Android SDK Tutorial (Pre-release)

This tutorial is written for readers who are new to either or both Blockstack and Android to create a decentralized application. It contains the following content:

This tutorial was extensively tested using Android Studio 3.1 on a MacBook Air running High Sierra 10.13.4. If your environment is different, you may encounter slight or even major discrepancies when performing the procedures in this tutorial. Please join the Blockstack community Slack and post questions or comments to the #support channel.

Finally, this tutorial is written for all levels from the beginner to the most experienced. For best results, beginners should follow the guide as written. It is expected that the fast or furiously brilliant will skip ahead and improvise on this material at will. Fair journey one and all.

If you prefer, you can skip working through the tutorial all together. Instead, you can download the final project code and import it into Android Studio to review it.

Understand the sample application flow

When complete, the sample application is a simple hello-world display. It is intended for user on an Android phone.

Only users with an existing blockstack.id can run your final sample application. When complete, users interact with the sample application by doing the following:

Set up your environment

This sample application has two code bases, a Blockstack hello-blockstack application and a hello-andriod Android application. Before you start developing the sample, there are a few elements you need in your environment.

Install Android Studio

If you are an experienced Android developer and already have an Android development environment on your workstation, you can use that and skip this step. However, you will need to adjust the remaining instructions for your environment.

Follow the installation instructions to download and Android Studio 3.1 for your operating system. Depending on your network connection, this can take between 15-30 minutes.

Do you have npm?

The Blockstack code in this tutorial relies on the npm dependency manager. Before you begin, verify you have installed npm using the which command to verify.

$ which npm
/usr/local/bin/npm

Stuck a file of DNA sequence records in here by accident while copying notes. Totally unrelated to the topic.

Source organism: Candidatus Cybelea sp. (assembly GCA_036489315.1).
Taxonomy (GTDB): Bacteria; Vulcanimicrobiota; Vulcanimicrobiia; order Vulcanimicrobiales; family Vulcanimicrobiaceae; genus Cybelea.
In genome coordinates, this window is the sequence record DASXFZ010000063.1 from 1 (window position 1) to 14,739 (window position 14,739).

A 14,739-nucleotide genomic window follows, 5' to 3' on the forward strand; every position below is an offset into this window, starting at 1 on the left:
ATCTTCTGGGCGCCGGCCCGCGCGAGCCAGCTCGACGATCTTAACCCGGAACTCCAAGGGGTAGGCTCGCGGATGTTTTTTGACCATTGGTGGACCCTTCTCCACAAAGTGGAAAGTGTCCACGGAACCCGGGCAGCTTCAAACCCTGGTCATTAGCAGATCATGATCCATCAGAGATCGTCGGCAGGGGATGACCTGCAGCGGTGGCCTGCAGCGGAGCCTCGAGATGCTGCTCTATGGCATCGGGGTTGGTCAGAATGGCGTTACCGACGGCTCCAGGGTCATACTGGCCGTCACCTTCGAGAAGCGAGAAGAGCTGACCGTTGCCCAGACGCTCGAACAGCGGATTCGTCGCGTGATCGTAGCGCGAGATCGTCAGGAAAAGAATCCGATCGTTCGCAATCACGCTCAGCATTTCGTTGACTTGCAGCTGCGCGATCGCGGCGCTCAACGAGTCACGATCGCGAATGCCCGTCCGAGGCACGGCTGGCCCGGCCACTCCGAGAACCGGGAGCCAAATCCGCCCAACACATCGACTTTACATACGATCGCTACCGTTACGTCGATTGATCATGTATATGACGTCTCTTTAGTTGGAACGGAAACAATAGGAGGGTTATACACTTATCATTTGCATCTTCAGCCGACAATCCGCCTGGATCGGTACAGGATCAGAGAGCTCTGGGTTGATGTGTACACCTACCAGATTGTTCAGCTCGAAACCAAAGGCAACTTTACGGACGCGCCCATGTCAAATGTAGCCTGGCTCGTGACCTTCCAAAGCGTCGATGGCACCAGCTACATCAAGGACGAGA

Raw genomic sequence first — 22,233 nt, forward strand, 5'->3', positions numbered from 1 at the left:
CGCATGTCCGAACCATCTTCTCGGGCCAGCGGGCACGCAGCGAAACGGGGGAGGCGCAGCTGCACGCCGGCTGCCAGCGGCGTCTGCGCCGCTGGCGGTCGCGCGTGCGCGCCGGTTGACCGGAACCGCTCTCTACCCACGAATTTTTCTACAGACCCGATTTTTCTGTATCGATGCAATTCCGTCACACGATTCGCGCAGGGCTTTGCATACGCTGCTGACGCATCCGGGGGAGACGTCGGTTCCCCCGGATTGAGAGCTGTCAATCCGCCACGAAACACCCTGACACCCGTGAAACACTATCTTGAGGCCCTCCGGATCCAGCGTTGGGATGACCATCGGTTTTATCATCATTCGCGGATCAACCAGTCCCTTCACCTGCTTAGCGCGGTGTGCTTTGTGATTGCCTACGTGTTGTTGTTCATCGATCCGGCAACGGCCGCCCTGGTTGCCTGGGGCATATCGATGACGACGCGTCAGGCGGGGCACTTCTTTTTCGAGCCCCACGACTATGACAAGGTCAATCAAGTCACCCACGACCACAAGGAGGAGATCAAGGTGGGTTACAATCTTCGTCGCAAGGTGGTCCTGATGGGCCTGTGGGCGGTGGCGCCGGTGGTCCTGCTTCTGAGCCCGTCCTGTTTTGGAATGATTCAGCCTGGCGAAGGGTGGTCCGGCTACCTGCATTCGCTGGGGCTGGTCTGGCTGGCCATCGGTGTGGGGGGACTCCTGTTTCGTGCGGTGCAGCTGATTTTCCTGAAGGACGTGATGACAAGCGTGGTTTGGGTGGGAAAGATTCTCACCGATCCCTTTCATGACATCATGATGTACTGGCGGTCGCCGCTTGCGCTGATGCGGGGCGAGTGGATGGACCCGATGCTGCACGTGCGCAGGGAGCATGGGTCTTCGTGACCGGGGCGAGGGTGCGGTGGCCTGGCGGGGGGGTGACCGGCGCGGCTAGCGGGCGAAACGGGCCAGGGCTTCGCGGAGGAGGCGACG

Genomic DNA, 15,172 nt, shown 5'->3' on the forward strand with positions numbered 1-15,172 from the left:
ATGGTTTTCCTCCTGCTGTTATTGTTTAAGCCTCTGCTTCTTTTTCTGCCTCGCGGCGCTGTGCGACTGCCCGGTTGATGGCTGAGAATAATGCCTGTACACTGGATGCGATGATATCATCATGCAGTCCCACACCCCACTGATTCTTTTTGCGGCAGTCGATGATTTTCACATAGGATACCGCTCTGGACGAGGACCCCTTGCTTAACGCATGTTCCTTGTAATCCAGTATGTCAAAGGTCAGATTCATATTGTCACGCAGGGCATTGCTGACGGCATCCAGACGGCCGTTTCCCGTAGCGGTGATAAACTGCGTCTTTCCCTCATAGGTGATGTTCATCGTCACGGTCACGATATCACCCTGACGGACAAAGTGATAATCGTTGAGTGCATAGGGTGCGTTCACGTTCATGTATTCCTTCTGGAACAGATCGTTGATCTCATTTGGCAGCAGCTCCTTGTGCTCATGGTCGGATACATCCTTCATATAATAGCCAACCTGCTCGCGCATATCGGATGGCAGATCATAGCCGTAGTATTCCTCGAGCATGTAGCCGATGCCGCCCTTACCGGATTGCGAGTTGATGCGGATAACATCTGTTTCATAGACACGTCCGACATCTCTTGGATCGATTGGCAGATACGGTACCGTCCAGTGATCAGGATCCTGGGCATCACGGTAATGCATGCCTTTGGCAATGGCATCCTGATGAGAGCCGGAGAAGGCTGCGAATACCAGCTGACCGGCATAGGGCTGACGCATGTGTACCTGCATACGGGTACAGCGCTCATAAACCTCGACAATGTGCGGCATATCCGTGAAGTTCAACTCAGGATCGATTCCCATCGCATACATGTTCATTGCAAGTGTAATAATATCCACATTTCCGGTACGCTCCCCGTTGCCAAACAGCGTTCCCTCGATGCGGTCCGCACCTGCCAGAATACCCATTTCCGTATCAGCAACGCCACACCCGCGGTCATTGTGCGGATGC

If you don’t find npm in your system, install it.

Install the Blockstack test rig

Users interact with Blockstack-enabled applications through a web browser. You can Blockstack in test mode, on localhost or you can interact with completed apps through the Blockstack webapp which is available at [https://browser.blockstack.org/].

If you have already installed Blockstack for testing locally and have an existing Blockstack ID, skip this section. Otherwise, continue onto install Blockstack.

  1. Go to Blockstack

  2. Install the version appropriate for your operating system.

Use npm to install Yeoman and the Blockstack App Generator

You use npm to install Yeoman. Yeoman is a generic scaffolding system that helps users rapidly start new projects and streamline the maintenance of existing projects.

  1. Install Yeoman.

     npm install -g yo
    
  2. Install the Blockstack application generator.

     npm install -g generator-blockstack
    

Build the Blockstack hello-world

In this section, you build a Blockstack hello-world application. Then, you modify the hello-world to interact with the Android app via a redirect.

Generate and launch your hello-blockstack application

In this section, you build an initial React.js application called hello-blockstack.

  1. Create a hello-blockstack directory.

     mkdir hello-blockstack
    
  2. Change into your new directory.

     cd hello-blockstack
    
  3. Use Yeoman and the Blockstack application generator to create your initial hello-blockstack application.

     yo blockstack:react
    

    You should see several interactive prompts.

     $ yo blockstack:react
     ==========================================================================
     We are constantly looking for ways to make yo better!
     May we anonymously report usage statistics to improve the tool over time?
     More info: https://github.com/yeoman/insight & http://yeoman.io
     ========================================================================== No
    
          _-----_     ╭──────────────────────────╮
         |       |    │      Welcome to the      │
         |--(o)--|    │      Blockstack app      │
         ---------    │        generator!        │
         ( _U_ )      ╰──────────────────────────╯
         /___A___\   /
          |  ~  |
        __'.___.'__
             |°  Y
    
     ? Are you ready to build a Blockstack app in React? (Y/n)
    
  4. Respond to the prompts to populate the initial app.

    After the process completes successfully, you see a prompt similar to the following:

     [fsevents] Success:
     "/Users/theuser/repos/hello-blockstack/node_modules/fsevents/lib/binding/Release/node-v59-darwin-x64/fse.node"
     is installed via remote npm notice created a lockfile as package-lock.json.
     You should commit this file. added 1060 packages in 26.901s
    
  5. Run the initial application.

     $ npm start
    
     > hello-blockstack@0.0.0 start /Users/moxiegirl/repos/hello-blockstack
     > webpack-dev-server
    
     Project is running at http://localhost:8080/
     webpack output is served from /
     404s will fallback to /index.html
     Hash: 4d2312ba236a4b95dc3a
     Version: webpack 2.7.0
     Time: 2969ms
                                      Asset       Size  Chunks                    Chunk Names